HOFFMAN: Amid this creative ferment, his job was simple. He just had to give employees a slight nudge to deliver on their promising ideas.
SCHMIDT: The first thing I did as I went to the staff meeting. And the staff meetings were long, and they were like being in graduate school. “What do you think of this? What do you think of that?” But a real lack of business procedures, and that kind of thing, which were easily remedied.
HOFFMAN: When you’re surrounded by bright young minds, you don’t have to push too hard for interesting ideas. They tend to tumble out of conversations or shared challenges, and take you in unpredictable directions. But not every manager is comfortable with this type of chaos. It requires a particular kind of leader who can embrace both humility—the uncomfortable notion that you don’t have all of the best ideas yourself—and uncertainty— because you can’t always schedule innovation on a predictable timeline.
I’m going to come right out and say it: If you’re a control freak, you’re going to have a hard time with this.
[“Control Freak” by Jamie Leonhart.]
“I am a control freak. I want everything to be neat.”
And if you find yourself relating to this song—it’s Jamie Leonhart, by the way—you’re probably at least part control freak. And the hardest part for control freaks is when your team suggests an idea that you find utterly reckless.
And that’s exactly what Eric thought when his team suggested a radical new way to set prices on advertisements. What I’m about to describe may sound crazy to you—and it sounded that way to Eric, too. Eric’s team made an argument for a type of auction, in which bidders name their price, without seeing competing offers. The highest bidder wins, but only has to pay the second highest bid. This is effective because it allows bidders to go high, knowing they will only pay true market value. And there are plenty of academic papers explaining why this type of auction would actually work wonders on revenue. But companies rarely put it into practice.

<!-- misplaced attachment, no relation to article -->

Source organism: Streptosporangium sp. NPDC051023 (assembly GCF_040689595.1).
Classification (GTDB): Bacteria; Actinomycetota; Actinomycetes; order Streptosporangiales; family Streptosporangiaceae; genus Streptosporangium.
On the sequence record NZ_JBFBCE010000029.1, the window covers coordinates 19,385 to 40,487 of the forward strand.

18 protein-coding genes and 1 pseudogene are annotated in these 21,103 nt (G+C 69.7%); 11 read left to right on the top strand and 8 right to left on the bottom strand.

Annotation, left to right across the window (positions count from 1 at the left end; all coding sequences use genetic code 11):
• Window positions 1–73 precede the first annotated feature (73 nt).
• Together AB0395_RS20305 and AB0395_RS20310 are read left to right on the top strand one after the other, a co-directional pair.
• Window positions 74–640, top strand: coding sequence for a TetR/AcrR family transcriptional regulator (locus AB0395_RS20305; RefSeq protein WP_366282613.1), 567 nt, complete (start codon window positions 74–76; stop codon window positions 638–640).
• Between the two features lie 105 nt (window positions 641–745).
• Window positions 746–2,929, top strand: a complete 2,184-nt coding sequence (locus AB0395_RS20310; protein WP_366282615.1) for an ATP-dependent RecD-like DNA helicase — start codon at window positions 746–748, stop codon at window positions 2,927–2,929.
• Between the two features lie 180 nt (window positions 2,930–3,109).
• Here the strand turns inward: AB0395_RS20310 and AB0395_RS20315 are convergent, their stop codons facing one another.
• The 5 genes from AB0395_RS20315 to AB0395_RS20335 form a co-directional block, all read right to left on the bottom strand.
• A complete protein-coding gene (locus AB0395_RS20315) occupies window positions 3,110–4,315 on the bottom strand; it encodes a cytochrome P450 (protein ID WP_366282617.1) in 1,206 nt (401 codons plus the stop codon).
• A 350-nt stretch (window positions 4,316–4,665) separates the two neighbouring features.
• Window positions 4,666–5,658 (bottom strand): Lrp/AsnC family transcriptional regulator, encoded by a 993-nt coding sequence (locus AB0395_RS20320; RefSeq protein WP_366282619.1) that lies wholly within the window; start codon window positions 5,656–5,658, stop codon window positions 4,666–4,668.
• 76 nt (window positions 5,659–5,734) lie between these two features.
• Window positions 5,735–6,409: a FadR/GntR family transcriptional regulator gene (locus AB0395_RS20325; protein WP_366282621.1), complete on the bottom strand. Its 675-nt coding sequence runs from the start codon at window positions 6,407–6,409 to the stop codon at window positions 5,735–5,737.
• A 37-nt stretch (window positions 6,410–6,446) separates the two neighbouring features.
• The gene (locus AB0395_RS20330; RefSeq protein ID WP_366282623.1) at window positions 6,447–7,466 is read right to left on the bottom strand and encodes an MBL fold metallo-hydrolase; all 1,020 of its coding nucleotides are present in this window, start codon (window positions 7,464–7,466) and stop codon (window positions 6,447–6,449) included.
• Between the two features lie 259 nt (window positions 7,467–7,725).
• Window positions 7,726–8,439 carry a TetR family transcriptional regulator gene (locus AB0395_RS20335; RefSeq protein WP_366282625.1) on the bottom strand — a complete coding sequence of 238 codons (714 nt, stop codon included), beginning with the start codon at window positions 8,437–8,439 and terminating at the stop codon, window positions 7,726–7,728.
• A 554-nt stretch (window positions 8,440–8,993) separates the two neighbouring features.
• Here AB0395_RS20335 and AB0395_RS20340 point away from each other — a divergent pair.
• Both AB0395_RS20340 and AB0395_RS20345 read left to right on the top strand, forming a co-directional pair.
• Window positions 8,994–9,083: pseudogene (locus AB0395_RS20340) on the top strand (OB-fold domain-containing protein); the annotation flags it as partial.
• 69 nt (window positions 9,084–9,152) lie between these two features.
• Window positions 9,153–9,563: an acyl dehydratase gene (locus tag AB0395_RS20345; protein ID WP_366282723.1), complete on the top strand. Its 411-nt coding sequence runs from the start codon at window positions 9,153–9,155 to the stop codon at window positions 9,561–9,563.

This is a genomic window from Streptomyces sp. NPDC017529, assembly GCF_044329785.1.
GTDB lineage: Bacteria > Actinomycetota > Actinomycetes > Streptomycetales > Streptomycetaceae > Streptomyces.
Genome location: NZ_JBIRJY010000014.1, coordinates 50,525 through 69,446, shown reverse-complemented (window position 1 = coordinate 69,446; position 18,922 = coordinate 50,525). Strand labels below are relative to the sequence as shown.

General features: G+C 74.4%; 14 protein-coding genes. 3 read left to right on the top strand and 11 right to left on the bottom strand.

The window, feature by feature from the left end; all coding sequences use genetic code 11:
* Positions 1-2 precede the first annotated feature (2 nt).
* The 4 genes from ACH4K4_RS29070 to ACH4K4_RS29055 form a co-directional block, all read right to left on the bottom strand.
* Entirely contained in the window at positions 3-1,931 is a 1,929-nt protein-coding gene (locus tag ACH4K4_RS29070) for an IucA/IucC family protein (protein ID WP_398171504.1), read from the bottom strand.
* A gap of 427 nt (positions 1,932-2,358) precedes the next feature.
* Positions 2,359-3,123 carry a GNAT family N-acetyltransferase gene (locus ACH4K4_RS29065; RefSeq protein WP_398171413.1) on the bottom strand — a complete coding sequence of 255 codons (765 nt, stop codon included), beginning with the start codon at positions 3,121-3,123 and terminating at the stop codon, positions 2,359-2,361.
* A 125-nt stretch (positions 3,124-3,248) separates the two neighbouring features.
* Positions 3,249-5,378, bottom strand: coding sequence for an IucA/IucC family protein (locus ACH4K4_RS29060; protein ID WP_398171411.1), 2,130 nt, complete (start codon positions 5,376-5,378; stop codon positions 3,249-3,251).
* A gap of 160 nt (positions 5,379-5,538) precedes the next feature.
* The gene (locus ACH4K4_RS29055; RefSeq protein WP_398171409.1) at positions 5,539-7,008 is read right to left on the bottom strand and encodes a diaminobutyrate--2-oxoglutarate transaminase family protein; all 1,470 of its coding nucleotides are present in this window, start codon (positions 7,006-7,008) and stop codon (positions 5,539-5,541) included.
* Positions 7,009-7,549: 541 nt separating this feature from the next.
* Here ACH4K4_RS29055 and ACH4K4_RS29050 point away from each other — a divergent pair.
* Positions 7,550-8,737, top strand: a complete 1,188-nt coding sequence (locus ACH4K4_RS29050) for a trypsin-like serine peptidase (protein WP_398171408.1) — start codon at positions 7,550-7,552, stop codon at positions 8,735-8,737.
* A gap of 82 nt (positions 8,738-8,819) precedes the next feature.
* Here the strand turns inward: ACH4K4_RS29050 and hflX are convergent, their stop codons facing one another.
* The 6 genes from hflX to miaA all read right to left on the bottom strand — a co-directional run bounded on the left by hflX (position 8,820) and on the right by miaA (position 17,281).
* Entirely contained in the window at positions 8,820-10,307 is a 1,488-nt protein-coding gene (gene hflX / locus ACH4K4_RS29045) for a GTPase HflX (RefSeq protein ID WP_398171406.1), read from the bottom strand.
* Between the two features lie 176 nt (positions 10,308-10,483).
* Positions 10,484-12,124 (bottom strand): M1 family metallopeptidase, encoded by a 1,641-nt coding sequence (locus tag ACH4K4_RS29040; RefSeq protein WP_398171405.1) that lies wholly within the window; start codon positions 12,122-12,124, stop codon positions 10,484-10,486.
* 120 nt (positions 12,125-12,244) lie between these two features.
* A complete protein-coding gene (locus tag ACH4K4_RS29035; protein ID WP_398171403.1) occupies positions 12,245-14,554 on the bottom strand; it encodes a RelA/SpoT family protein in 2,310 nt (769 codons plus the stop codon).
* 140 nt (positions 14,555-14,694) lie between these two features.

SCHMIDT: I was absolutely convinced that this would bankrupt the company. And I was so convinced, that I ordered a cash-restriction period, where the only thing that you could do was spend money on Friday mornings, at 10:00. You had to come to my office and you had to convince me that you needed to buy those pencils, or those computers, or whatever.
HOFFMAN: You heard that right. Not only was he convinced it was a bad idea. He was convinced that it would bankrupt the company. So he forced all purchases to be brought to his office in person.